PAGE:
But what made it really difficult was Mrs Thatcher’s policies. For in the 1980s she was wielding her axe ferociously; all British tertiary education was the victim. Budgets were being cut; and as governments normally do, the British government did not simply cut the grants and let universities cope. It also had strong views on what they must do with the money it gave, and hedged it with so many conditions. The two sore points were that the government controlled salaries and hence made it impossible for institutions to compete for good academics, and that it disapproved of tenure, which was an important instrument for retaining senior staff. Cambridge and Oxford ameliorated the impact of these prejudices by giving good teachers more time for their own research; LSE, on the other hand, had a tradition that even professors had to teach a first-year course.  LSE continued to give tenure. The University Grants Commission had warned it that its grant would fall 1.5-2 per cent a year; so either staff had to be reduced or teaching loads had to increase or both. It was calculations like these that made I G’s directorship painful.
I G goes in some detail into his experiences with Sir Karl Popper, famous for his The Open Society and its Enemies. Popper was much hated by the left in my student days over 40 years ago; he did not mellow with age, and had many enemies within LSE itself when he retired. But he did bring prominence to philosophy in LSE. By the time I G took over, Popper had retired. He asked to be allowed to call on I G, and they got on very well together. Then I G proposed that LSE institute a chair in Popper’s name. When the selection was held, however, Popper’s two favourite students were rejected, and Nancy Cartwright, whom he somehow did not approve of, was selected. He refused to let his name be used for the chair; under the compromise I G worked out, she was appointed, but the chair was not named after Popper.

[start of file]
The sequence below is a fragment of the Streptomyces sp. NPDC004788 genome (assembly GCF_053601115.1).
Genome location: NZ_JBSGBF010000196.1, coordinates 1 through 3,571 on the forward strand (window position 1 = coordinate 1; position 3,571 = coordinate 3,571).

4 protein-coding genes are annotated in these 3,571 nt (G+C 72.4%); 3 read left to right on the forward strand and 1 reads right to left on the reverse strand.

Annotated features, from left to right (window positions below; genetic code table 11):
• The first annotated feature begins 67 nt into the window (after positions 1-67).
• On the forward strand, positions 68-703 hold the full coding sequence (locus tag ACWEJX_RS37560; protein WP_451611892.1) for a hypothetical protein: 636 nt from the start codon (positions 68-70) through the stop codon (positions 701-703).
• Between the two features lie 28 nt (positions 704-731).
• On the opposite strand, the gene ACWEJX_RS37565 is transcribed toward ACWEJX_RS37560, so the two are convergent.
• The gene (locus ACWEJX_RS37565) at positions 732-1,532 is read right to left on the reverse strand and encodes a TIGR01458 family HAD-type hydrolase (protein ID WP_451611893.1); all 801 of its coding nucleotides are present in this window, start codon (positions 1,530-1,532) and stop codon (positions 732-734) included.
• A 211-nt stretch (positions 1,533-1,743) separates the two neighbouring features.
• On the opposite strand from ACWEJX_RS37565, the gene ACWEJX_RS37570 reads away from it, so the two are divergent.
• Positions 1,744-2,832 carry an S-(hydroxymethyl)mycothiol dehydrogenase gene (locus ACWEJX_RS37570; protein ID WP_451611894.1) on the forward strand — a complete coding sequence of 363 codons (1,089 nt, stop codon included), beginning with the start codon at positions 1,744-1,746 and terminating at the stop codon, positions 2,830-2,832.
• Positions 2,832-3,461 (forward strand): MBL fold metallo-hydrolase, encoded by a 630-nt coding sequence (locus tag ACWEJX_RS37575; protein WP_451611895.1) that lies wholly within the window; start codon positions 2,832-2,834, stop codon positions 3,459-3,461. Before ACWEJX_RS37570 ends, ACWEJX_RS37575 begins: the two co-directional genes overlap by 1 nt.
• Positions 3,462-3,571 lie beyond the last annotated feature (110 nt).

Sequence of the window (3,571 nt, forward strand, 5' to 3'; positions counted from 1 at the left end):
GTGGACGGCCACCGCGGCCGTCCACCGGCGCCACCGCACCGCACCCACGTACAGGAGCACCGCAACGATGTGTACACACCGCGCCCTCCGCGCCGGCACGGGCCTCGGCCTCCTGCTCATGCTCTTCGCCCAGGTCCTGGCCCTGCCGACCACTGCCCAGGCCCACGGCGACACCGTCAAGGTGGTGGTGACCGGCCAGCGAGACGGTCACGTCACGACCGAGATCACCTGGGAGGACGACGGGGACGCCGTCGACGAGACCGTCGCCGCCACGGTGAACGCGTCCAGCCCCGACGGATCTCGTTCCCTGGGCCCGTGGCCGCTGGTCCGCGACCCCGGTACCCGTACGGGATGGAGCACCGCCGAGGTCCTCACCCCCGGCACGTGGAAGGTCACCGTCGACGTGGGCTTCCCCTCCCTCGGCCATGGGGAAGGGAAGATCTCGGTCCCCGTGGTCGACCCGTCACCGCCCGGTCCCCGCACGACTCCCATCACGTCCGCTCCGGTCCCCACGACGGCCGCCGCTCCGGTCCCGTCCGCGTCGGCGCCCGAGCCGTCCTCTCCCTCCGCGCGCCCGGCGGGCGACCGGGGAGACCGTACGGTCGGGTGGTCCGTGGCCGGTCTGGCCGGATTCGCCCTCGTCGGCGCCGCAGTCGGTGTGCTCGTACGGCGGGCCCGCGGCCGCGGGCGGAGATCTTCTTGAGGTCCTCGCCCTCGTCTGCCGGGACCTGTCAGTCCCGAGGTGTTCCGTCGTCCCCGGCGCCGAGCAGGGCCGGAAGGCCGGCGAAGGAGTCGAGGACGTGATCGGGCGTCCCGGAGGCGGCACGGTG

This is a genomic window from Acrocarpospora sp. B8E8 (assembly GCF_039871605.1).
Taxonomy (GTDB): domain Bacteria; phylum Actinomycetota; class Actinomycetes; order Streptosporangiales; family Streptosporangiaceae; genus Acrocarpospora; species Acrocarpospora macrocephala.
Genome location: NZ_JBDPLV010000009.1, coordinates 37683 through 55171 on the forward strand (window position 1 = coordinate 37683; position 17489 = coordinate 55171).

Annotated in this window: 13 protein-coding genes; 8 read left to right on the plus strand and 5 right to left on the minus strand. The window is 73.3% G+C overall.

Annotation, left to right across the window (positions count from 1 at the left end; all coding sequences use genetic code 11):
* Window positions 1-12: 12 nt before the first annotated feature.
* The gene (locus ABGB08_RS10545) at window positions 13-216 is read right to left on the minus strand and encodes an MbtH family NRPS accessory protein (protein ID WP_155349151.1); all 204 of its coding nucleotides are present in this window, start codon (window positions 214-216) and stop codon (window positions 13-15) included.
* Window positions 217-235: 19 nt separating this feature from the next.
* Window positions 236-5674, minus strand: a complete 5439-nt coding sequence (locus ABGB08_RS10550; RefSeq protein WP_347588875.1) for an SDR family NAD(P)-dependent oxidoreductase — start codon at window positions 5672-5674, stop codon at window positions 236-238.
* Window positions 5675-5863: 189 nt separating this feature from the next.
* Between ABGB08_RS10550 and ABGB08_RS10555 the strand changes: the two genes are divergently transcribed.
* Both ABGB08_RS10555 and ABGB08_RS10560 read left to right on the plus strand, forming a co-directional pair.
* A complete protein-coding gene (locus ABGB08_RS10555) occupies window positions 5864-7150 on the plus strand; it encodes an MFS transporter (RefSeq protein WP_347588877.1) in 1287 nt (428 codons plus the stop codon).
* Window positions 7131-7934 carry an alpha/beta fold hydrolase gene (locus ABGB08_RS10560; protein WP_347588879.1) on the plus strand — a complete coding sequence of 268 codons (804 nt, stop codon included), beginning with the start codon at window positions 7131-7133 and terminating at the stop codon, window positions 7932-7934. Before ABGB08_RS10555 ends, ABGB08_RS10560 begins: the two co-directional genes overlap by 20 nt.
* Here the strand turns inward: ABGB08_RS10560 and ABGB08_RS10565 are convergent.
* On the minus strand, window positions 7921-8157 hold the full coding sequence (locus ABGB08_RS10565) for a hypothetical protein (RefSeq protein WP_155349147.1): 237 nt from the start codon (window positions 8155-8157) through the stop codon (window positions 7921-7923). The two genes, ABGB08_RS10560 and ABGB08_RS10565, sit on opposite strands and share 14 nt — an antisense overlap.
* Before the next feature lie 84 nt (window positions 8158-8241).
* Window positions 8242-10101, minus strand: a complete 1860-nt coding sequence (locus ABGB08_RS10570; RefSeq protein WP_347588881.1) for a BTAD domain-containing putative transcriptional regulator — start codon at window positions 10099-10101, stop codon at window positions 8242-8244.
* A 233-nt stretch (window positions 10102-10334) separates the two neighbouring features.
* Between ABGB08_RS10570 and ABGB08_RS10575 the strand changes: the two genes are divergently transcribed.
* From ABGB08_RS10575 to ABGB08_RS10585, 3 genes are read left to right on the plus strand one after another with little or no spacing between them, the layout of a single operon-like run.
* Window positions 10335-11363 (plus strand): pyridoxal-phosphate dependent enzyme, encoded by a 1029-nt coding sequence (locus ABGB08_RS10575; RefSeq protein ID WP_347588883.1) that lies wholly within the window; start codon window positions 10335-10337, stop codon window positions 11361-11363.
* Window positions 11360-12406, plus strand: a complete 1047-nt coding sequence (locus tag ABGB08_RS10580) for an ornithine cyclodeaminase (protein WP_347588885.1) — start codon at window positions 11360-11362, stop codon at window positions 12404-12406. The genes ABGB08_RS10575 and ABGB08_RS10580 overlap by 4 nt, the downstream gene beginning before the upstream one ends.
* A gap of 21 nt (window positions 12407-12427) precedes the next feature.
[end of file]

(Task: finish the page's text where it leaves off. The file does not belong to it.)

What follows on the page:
Such are the stories of which good biographies are made; and I G is a master storyteller. My only complaint is that there are too few of them in this book. For I G, running the LSE was a serious business; this book is shadowed by the sombreness of the British ‘eighties. I G reports in detail on what he calls the Great Debate: what and whom tertiary education is for, and who should pay for it. He quotes at length from his annual reports. To him, they must be testaments to battles fought and truces made. But in a different country and at a different time, they read like the minutiae of alien history, at any rate to someone who is not an academic and not an LSE alumnus.

I G, for all his sense of humour, is a conscientious man. He took his tasks seriously, and fretted at less than perfect performance even when he knew that the results were not in his hands. I think he has done enough of this dutifulness; now he should let down his hair, and think of the fulfilling side of his life – his friends, his travels, his conversations, his wit. Let those be the subject of his next book.